Washington State Ferries to operate reduced schedules due to staff shortages
Starting Saturday, Oct. 16, Washington State Ferries will temporarily operate reduced schedules on most routes in order “to provide more predictable and reliable travel” while the system is short staffed.
The change comes, according to the state ferry system, as it is trying to crew all its sailings in the face of a global shortage of mariners, which it says has only been made worse by the pandemic. These “severe” staff shortages are due to many factors, WSF says, including an aging workforce, COVID-19 cases and quarantine.
“Given what has happened to the response to calls to fill positions on recent weekends, WSF feels there is too much uncertainty to continue the schedule at this moment,” states a release about the change. “WSF will continue to evaluate and strive to return additional boats back into service on a daily basis.”
The WSF website, WSDOT app, and social media channels will be the best ways to stay updated.
The following sailing schedules will be in operation as of Oct. 16:
- Seattle/Bainbridge, Edmonds/Kingston, and Mukilteo/Clinton: One-boat service instead of two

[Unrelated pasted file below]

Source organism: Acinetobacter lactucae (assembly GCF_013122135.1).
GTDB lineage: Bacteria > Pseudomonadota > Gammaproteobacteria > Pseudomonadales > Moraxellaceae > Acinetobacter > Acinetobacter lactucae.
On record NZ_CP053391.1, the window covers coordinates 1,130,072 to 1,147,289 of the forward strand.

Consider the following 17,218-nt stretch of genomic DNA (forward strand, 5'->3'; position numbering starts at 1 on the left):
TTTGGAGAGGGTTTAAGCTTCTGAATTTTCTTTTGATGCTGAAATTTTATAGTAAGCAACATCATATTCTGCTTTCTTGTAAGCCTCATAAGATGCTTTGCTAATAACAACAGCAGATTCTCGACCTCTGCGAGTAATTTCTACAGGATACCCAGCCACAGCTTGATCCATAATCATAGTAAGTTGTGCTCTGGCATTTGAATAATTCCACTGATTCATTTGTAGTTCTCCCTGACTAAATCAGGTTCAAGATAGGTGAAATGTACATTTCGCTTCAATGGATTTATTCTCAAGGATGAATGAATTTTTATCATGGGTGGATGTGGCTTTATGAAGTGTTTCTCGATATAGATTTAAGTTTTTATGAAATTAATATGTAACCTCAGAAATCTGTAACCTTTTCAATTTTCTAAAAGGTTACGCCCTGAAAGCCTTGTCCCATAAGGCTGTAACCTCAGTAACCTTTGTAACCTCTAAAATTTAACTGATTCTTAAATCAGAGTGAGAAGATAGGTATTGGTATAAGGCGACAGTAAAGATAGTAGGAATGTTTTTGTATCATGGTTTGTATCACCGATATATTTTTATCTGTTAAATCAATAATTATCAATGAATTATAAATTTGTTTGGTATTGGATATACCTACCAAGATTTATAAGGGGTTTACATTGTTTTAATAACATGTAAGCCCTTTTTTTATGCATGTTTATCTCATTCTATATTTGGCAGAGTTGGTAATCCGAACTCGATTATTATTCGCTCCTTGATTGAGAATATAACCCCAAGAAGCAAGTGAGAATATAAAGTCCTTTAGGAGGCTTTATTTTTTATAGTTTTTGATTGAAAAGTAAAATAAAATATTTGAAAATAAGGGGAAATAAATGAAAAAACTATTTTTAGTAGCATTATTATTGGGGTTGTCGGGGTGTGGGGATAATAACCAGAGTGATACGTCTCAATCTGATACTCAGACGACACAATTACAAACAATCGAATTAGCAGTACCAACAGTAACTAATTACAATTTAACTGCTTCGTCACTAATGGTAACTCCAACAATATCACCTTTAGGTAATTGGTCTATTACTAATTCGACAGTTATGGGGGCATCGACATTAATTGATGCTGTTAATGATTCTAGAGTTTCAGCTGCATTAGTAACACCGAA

- Fauntleroy/Vashon/Southworth: Two-boat schedule instead of three
- Anacortes/San Juan Islands: Three-boat schedule instead of four with temporary suspension of vehicle reservations
- Seattle/Bremerton: Continued reduced one-boat service instead of two
- Point Defiance/Tahlequah: Continued one-boat service as normal
- Port Townsend/Coupeville: Continued one-boat service with vehicle reservations as normal for this time of year
Dozens of Washington state ferry sailings were canceled last Friday due to staffing shortages across numerous routes. KIRO Radio Traffic Reporter Tracy Taylor reported early that morning that there had been a total of 141 cancelled sailings for the day, as well hours-long delays for many other routes. Sailings were eliminated again both Saturday and Sunday.
The ferry system said last week’s issues were the direct result of staffing problems, citing COVID-19 restrictions that have “not allowed us to hire or train new recruits at the same rate as prior to the pandemic.”
The KIRO Radio Newsdesk contributed to this report.